Civilian divers risk death in search-and-rescue mission for Lion Air jet crash victims

Civilian divers risk death in search-and-rescue mission for Lion Air jet crash victims
A time to remember: Family members of the Lion Air flight JT610 crash victims scatter flowers from the deck of KRI Banjar Masin into the sea near Karawang, West Java, in a ceremony held on Tuesday to pray for their loved ones.
PHOTO: The Jakarta Post/Asia News Network

Fifty-year-old Rendra Hertiadhi seemed completely at ease while lounging on a stretcher under the scorching sun.

Most people would immediately seek shelter from the heat, or at least wriggle restlessly on a stretcher typically used to carry the injured and dead bodies.

Such an inclination for convenience did not seem to apply to Rendra, a seasoned underwater diver who would remain comfortable under any circumstances if it meant he could save lives.

"Most people seem puzzled when I tell them I volunteered to take part in dangerous search and rescue operations. There's really no need to be puzzled. Human nature to help others in need should not be seen as an extraordinary thing," he said.

Rendra is among a group of civilian divers who volunteered to assist a joint search and rescue (SAR) operation for the remaining victims of Lion Air flight JT610, which crashed into the Java Sea last Monday with 189 people on board.

Upon hearing the news of the tragic accident, Rendra said he immediately called his connections at the National Search and Rescue Agency (Basarnas) to ask whether civilian assistance was required.

A senior member of the Indonesia Divers civilian diving community, Rendra considered himself privileged to be involved in various opportunities to serve humanitarian causes.

Lion Air plane carrying 189 people crashes into sea shortly after take-off from Jakarta

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    Chief of Indonesia's Lion Air flight JT610 search and rescue operations Muhammad Syaugi looks through recovered belongings believed to be from the crashed flight at Tanjung Priok port in Jakarta

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    A pair of infant shoes is pictured among recovered belongings believed to be from the crashed Lion Air flight JT610 at Tanjung Priok port in Jakarta.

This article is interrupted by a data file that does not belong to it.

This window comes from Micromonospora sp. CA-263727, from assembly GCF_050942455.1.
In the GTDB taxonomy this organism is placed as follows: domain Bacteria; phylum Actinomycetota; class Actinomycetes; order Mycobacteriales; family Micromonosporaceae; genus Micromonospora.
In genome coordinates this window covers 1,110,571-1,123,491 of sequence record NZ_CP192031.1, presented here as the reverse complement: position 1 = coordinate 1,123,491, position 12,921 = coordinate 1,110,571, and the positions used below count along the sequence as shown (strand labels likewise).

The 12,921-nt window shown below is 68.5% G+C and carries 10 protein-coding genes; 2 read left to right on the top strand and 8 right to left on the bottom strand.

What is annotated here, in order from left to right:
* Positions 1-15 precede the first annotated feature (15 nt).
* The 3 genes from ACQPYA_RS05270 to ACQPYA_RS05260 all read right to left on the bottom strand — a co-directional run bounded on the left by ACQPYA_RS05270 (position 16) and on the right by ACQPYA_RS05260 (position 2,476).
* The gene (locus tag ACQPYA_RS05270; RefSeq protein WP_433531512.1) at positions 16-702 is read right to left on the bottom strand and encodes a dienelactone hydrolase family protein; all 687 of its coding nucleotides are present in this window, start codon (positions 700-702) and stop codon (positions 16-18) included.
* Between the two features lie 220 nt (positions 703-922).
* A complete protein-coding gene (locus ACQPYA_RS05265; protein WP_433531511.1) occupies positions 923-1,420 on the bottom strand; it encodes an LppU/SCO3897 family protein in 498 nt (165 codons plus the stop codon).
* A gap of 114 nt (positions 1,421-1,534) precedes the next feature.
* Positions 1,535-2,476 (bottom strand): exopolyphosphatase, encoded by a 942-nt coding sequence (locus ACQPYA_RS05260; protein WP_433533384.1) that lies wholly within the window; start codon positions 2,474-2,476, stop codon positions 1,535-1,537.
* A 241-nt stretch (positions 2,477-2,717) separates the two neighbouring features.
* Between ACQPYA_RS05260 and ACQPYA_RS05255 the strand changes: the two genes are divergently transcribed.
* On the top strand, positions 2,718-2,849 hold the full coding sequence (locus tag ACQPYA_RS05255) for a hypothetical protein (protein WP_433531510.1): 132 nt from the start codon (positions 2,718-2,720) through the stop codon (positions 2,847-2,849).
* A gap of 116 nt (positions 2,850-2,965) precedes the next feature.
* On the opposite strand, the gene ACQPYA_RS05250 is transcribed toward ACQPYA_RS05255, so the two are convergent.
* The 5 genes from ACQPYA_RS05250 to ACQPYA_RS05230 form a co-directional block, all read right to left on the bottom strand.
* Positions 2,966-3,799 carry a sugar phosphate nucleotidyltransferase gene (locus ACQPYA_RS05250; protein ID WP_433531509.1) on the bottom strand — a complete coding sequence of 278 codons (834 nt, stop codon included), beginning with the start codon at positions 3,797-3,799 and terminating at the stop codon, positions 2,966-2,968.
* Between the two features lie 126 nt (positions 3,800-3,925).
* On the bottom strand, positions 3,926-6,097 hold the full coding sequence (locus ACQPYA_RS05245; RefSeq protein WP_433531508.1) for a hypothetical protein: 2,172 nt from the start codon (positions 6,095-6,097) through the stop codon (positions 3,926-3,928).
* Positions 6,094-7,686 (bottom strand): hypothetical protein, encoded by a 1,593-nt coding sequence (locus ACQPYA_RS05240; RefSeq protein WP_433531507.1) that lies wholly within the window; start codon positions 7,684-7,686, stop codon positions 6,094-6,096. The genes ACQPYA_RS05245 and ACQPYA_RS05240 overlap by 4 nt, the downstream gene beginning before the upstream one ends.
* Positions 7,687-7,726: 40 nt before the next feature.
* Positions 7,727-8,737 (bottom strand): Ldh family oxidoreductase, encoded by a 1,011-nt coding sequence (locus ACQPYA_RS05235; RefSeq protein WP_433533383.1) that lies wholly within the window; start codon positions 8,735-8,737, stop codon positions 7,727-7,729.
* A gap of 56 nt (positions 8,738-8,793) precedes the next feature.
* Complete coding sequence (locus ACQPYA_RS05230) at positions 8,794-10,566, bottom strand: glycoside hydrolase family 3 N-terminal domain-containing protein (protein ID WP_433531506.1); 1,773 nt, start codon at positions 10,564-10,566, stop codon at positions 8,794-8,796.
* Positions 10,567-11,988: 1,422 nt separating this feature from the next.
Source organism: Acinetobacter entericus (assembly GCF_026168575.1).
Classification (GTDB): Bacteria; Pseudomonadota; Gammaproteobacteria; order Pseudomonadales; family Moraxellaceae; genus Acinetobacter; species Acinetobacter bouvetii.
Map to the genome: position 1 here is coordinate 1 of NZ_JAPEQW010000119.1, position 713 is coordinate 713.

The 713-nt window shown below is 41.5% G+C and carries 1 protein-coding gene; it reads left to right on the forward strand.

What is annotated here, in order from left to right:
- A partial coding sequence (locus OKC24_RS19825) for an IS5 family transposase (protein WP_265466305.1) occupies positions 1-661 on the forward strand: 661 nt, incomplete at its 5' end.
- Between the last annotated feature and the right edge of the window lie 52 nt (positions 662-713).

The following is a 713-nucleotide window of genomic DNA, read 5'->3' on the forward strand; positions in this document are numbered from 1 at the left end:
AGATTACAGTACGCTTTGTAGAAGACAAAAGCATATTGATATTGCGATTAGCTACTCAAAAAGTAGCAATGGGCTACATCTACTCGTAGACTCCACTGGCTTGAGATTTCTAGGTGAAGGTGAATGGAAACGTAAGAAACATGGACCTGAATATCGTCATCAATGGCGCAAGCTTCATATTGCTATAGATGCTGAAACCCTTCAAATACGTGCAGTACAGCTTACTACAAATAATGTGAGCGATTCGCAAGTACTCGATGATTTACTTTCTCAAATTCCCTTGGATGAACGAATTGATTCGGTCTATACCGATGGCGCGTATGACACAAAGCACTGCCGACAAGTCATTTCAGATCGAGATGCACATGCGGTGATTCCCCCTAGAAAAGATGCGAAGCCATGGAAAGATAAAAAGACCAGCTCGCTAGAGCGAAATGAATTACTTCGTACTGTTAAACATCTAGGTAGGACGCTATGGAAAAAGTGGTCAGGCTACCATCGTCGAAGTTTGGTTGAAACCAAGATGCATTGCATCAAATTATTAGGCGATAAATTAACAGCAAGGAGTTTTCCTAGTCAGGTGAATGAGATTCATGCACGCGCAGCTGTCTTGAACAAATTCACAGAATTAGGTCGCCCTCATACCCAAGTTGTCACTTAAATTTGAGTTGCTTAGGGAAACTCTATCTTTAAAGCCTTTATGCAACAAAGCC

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    There were 189 people on board flight JT610 of budget airline Lion Air when ground staff lost contact with the Boeing 737 MAX 8 aircraft early on Monday, 13 minutes after it had left the airport in Jakarta, the capital.

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    Rescue team members arrange the wreckage, showing part of the logo of Lion Air flight JT610, that crashed into the sea

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    A crying mother shows a graduation picture of her son, Agil Nugroho Septian, who was a passenger on Lion Air flight JT610, that crashed into the sea, at her house in Tegal, Indonesia, October 29, 2018.

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    Lutfiani shows an undated picture of her husband, Deryl Fida Febrianto, a passenger on Lion Air flight JT610, that crashed into the sea, at her house in Surabaya, Indonesia, October 29, 2018.

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    A witness in the Karawang district said he had heard an explosion from the beach around the time the aircraft went down.

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    Sangeeta Suneja, mother of Bhavye Suneja, a pilot of Lion Air flight JT610 which crashed into the sea, reacts as she leaves for Jakarta, in New Delhi

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    Gulshan Suneja, father of pilot Bhavye Suneja.

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    Sony Setiawan (C) speaks to journalists at Pangkal Pinang airport in Bangka Belitung province on October 29, 2018, following his arrival on another airline after missing his pre-planned flight on Lion Air flight JT 610 which crashed off the coast north of Jakarta. - Setiawan was due to board the ill-fated Boeing-737 MAX but was held up on his commute to Soekarno-Hatta airport by Jakarta’s notorious traffic congestion.

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    A forensics team carries bodies of the victims of Lion Air flight JT610 to Sukanto National Police Hospital, East Jakarta, on Monday. In a statement, Lion Air said human remains had been collected in 24 body bags after sweeps of the crash site, which is about 15 km (nine miles) off the coast to the northeast of Jakarta.

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    Rescue team members carry a body bag with the remains of a passenger.

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    Indonesian Finance Minister Sri Mulyani Indrawati hugs a relative of a victim of the Lion Air flight JT610 crash.

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    The Indonesian authorities have mounted a search and rescue operation for a Lion Air plane which crashed into the sea shortly after take-off from Jakarta on Monday (Oct 29) morning.